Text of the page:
There are few creative people who are able to pursue their artistic and creative talents whilst earning a reasonable income from just them exclusively.
Often the creative work that is most original, most challenging and pioneering, is, due to its nature, without precedent and so not immediately accepted or sought after anyway.
How many great painters do we hear of only becoming famous and respected after painting hundreds of canvases? How many novelists wrote dozens of novels – literally millions of words – before they had a book accepted by a major publisher and actually made a living from their creative work?
How many artists are only deeply appreciated after their death? And how many other artists continue to go undiscovered, patiently pursing their craft in poverty and virtual isolation?
The answer to all these questions of course an immeasurably large number.
So back to us and what we can do. How do we manage to develop and explore our own creativity whilst also putting food on the table?
Well, widely speaking, there are two ways of doing this:
Be as creative as possible in your current day job
Whatever your current employment and means of earning income, there are ways of being creative in your approach to your work.
It may be that you already work in a very creative environment and so being able to apply this approach is very easy and actively encouraged.
But whatever your role, think about all the different ways you can apply your own creative abilities. Be inventive with this, look beyond the obvious large scale creative actions, and get into tiny details.
Live each action as a creative person. Embrace your identity as a highly creative individual, and refuse to do anything in a regular dull way, from making a drink to chairing an important meeting.
If your current job is repetitive or monotonous and does not particularly tax your mind, use this time to develop your ideas and thinking. Have a small note pad in your pocket to jot down ideas then continue to formulate them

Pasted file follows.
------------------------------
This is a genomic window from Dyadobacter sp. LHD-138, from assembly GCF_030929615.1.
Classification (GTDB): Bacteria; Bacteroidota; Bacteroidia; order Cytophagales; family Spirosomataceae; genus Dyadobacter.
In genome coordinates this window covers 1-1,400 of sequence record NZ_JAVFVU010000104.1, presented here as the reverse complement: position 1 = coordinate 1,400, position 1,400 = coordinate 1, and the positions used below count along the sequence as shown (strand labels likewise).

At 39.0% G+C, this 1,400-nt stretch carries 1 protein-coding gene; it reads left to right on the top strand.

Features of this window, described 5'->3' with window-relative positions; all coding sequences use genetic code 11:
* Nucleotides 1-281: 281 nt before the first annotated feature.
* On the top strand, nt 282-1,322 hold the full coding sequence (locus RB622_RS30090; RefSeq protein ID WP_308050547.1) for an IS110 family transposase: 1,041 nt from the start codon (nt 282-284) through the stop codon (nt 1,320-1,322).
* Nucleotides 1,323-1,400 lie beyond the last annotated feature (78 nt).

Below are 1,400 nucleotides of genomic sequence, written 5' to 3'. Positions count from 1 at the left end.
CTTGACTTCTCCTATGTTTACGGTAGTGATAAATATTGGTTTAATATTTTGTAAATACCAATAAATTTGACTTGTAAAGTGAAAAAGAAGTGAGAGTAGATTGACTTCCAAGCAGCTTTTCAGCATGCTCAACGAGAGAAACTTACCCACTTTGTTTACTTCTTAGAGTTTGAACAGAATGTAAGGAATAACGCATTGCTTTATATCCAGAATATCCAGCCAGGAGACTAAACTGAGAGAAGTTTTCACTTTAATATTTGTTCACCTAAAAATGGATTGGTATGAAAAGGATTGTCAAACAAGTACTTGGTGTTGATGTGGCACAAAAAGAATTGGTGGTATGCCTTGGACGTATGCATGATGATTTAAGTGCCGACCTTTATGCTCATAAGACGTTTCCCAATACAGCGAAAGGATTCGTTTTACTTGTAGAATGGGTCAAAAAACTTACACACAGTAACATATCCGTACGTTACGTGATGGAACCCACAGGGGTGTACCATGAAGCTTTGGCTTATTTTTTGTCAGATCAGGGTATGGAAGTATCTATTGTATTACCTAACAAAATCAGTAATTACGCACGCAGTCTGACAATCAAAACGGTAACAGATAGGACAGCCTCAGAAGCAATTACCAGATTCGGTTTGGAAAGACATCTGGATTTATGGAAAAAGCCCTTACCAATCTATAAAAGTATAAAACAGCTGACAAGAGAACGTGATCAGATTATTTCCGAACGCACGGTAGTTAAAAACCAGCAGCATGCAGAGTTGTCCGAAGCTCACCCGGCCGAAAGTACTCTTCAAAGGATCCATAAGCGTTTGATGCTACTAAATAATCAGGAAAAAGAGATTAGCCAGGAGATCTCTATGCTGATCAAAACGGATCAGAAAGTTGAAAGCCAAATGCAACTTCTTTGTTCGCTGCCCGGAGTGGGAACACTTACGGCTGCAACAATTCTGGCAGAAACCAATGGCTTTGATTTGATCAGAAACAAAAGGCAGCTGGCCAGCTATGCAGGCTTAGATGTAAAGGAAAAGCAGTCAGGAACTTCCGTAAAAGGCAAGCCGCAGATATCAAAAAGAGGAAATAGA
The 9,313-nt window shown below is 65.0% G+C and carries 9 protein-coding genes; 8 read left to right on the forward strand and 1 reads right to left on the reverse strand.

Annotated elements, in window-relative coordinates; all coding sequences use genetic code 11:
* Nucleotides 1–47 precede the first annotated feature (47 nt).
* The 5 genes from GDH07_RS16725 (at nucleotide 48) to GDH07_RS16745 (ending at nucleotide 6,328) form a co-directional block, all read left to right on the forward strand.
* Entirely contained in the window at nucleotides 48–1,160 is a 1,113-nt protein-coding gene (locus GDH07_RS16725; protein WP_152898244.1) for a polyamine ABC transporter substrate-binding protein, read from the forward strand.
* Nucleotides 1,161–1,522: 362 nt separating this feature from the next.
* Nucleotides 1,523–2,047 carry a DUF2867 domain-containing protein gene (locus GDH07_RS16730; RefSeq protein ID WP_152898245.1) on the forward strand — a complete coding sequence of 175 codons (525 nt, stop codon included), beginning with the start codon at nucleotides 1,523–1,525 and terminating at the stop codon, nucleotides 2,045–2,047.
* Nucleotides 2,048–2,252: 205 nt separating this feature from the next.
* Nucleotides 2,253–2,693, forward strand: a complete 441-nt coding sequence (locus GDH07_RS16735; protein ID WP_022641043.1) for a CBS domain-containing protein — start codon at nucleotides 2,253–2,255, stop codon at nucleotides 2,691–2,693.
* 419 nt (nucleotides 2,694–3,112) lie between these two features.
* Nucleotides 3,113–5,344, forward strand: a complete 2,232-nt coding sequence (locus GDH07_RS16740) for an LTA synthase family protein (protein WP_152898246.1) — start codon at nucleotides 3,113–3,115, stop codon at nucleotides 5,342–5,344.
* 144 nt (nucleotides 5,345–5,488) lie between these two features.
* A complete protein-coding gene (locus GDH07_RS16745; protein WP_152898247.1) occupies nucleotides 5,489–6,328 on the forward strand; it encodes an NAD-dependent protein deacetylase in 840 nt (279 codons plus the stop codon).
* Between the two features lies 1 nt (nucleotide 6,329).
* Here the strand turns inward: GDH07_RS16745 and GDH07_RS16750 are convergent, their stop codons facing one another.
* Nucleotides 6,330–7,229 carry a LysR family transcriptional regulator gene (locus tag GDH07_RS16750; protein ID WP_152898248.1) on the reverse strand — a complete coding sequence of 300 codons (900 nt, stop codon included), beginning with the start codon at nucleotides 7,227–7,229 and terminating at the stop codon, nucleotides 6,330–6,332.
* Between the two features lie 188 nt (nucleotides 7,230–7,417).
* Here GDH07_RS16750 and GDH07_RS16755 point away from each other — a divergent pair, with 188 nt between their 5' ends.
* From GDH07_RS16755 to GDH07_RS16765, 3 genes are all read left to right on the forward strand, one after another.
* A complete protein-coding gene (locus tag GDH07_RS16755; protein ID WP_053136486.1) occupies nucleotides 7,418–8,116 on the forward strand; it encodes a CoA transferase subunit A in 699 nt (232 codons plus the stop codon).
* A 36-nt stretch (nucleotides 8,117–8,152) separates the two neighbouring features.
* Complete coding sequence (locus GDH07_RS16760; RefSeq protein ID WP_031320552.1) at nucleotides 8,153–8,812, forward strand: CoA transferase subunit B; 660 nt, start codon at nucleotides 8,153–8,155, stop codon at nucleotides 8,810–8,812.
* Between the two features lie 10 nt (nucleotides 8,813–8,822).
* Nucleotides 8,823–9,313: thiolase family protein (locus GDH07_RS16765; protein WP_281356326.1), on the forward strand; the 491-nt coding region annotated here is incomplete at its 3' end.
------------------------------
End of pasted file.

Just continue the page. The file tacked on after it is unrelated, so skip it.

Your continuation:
in your head whilst you work.
Find a Creative Day Job
The second option is to find a job that will utilise your creativity and help to stimulate you and inspire you in your other creative projects.
There are obvious interpretations to this idea. For example if you’re a keen photographer, seek a job in a photo processing business or a photographic gallery.
If you’re a writer, seek a job in a bookshop and surround yourself with inspiring literature and people hungry to read, or work in a local newspaper office.
There are also more abstract ways of considering this approach though. Arguably the truly creative person can take inspiration from virtually any source around them at any time. Think about what inspires YOU as an artist, as a creative person.
It could be that you paint and in particular enjoy painting coastal landscapes. Maybe a day job as a lifeguard would support and nurture this creative talent?
Or maybe you write beautiful effusive poems about being lost in nature. As a train driver you could cover miles of scenic routes each week, from expansive green fields to tightly packed urban architecture.
These are two quite abstract examples but hopefully you see the point. Think about what you really love doing creatively and all the different elements of that.
What kind of environment and surroundings support your creativity? What kind of people are you around when you’re at your most creative? What situations inspire you?
In all of these ideas, try out our own variations, experiment and find what works best for you. Maybe the best way to support yourself creatively and financially, is not as obvious as you first thought…
© Copyright 2006 Dan Goodwin.
Creativity Coach Dan Goodwin is the author of “Create Create!”, a FREE twice monthly ezine for people who want simple and powerful articles, tips and exercises to help them unleash their creative talents. Sign up right now and get your FREE “Explode Your Creativity!” Action Workbook, at http://www.CoachCreative.com
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